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from: john shea
to: toddharrison@cox.net,
date: Fri, Feb 6, 2009 at 6:46 AM
subject: pool heater

Hey Todd,

I love your site. Pretty cool and very informative. I am writing you to ask for some help on my
project. I have been attempting to heat my pool in a short time period as well. I decided to change
up your design a bit but it is not going as efficiently as planned. I am using a foundry furnace
design instead of your fire box. My foundry furnace is lined with fire bricks and actually gets hot
enough to melt aluminum, copper, and bronze. At least two to three times hotter than your cajun
redesign. Since I have a hotter furnace I figured I could use less copper coil. I have enclosed
some pics. Each coil is 20 feet long and Between the two coils which run parallel the heater clears
400 gal per minute. The coil is 1/2 inch by the way. Each line clears 200 gal per minute. Each line
can raise the temp 25 degrees. Using your math I get about 100000 BTU. Way short of my goal. Also
im not using your cajun burners but I have fabricated my own. I know im getting plenty of heat and
my tank is also freezing from rapid gas loss. My assumption was that if I could just increase the
heat I could decrease the copper pipe lenth and have a more compact design. Well like I said 100k
btu is not enough. I figure I will have to redesign the whole thing and go for your design of a
lower temp and lots more copper. Before I begin I wanted to get your thoughts. I dont know how long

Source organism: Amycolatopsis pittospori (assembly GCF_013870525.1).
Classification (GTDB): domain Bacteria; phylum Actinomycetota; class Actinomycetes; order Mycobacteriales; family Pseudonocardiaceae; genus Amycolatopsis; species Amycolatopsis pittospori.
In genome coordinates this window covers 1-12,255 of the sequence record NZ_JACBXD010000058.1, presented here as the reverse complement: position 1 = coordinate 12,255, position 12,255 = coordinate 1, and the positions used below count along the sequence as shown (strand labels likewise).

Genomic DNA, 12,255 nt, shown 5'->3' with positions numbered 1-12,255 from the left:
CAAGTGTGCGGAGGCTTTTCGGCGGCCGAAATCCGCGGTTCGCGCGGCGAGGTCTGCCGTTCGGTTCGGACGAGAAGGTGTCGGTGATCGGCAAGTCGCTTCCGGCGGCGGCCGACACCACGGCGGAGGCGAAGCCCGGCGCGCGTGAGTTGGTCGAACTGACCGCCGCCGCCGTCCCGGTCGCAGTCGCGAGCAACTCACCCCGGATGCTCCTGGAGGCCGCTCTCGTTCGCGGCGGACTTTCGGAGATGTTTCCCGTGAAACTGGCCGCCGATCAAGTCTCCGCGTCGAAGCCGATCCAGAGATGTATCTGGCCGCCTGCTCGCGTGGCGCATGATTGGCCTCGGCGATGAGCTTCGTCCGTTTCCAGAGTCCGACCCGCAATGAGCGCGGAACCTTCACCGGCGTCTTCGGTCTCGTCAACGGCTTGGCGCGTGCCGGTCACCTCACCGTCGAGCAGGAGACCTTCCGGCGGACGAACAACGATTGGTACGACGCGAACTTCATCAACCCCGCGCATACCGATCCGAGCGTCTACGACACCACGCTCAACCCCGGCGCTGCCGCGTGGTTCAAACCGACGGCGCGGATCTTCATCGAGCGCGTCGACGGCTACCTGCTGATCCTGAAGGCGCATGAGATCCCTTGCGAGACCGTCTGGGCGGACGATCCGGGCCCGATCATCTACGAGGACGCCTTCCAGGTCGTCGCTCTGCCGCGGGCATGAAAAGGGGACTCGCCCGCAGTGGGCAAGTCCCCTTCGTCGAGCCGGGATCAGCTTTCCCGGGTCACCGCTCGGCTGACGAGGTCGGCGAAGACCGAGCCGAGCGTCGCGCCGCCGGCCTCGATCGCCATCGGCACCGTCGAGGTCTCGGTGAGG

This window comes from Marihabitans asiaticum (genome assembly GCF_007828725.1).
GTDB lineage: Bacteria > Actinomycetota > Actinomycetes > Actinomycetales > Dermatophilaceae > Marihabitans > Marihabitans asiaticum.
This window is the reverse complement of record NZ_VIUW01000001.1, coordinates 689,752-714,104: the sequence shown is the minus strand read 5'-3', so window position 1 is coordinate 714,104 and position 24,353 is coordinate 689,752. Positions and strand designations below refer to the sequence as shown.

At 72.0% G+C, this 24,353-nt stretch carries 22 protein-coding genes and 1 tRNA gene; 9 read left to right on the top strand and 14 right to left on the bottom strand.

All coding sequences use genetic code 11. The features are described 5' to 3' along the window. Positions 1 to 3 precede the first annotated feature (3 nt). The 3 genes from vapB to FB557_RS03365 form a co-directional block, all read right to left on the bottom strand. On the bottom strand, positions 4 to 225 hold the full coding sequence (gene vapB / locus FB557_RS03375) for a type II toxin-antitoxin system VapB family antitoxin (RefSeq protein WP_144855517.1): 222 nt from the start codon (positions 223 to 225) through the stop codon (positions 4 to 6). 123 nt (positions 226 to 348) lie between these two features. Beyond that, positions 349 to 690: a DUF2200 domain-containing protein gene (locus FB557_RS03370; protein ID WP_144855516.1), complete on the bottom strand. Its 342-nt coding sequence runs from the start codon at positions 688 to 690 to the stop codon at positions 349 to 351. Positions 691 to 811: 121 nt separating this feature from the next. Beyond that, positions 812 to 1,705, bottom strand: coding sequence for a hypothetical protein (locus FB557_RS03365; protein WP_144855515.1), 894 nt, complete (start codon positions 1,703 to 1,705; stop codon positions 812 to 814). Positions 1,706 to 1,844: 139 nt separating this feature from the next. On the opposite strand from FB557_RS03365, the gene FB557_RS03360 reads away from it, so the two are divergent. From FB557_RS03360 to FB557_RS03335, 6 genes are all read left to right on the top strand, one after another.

your copper pipe lenth is so I wanted to ask you about that. You said on your site to use 3/4 pipe
but I thought that 1/2 pipe would be more efficient. I also see that you used a manifold but I
thought that perhaps this parallel system would do essentially the same thing. I figure that nine
1/2 pipes would move the same volume of water as one 1&1/2 pipe. I figure that nine parallel lines
running thru my heater will allow 100% flow thru my heater using the pool pump. Would me 1800 GPH.
If this temp raises 20 deg would be 300K btu and if this raises 30 deg would be 450k btu. Obvously
the longer each of these runs is thru the heater the more time the water has to heat and the hotter
it comes out the other side. How long should each run be? My old design only allows two 1/2 lines
running thru and coming out 20 to 30 degrees hotter but then it mixes with the other 2/3 volume of
cold water which by passes the heater and returns to the pool only a couple of deg hotter.


from: john shea
to: toddharrison@cox.net,

date: Fri, Feb 6, 2009 at 6:48 AM
subject: pool heater

Sorry Todd I did not even tell you that my name is John and we live in Palm Beach Florida. Thanks for
your time.


from: Todd Harrison
to: john shea

date: Fri, Feb 6, 2009 at 11:42 AM
subject: Re: pool heater


I'm very impressed with your invention! I have ~120ft of pipe and I
use two 220,000BTU burns for a total of 440,000 BTUs so I don't have
any problem. I will give your question some more thought later this
weekend when I'm free but by then can you send me photos of your burners
so I know what your using. I will so try to get time to post your
photos on my site.


from: john shea
to: toddrharrison@gmail.com

date: Tue, Feb 17, 2009 at 5:50 AM
subject: RE: pool heater

Hey Todd, Thanks for writing back. I am going ahead with my pool heater. I am going with 9 x 34' of 1/2
pipe for a total of 306 feet. I am also going to use my own burner that I will design to put out at
least 500,000 BTU. I am going to insulate the firebox with firebricks for efficiency and I am
thinking about adding an active ventilation system to feed more air to the combustion chamber. Ill
send you pics and keep you posted. Im just soldering the copper now and I am nearly half way done.
Keep in touch, Thanks again,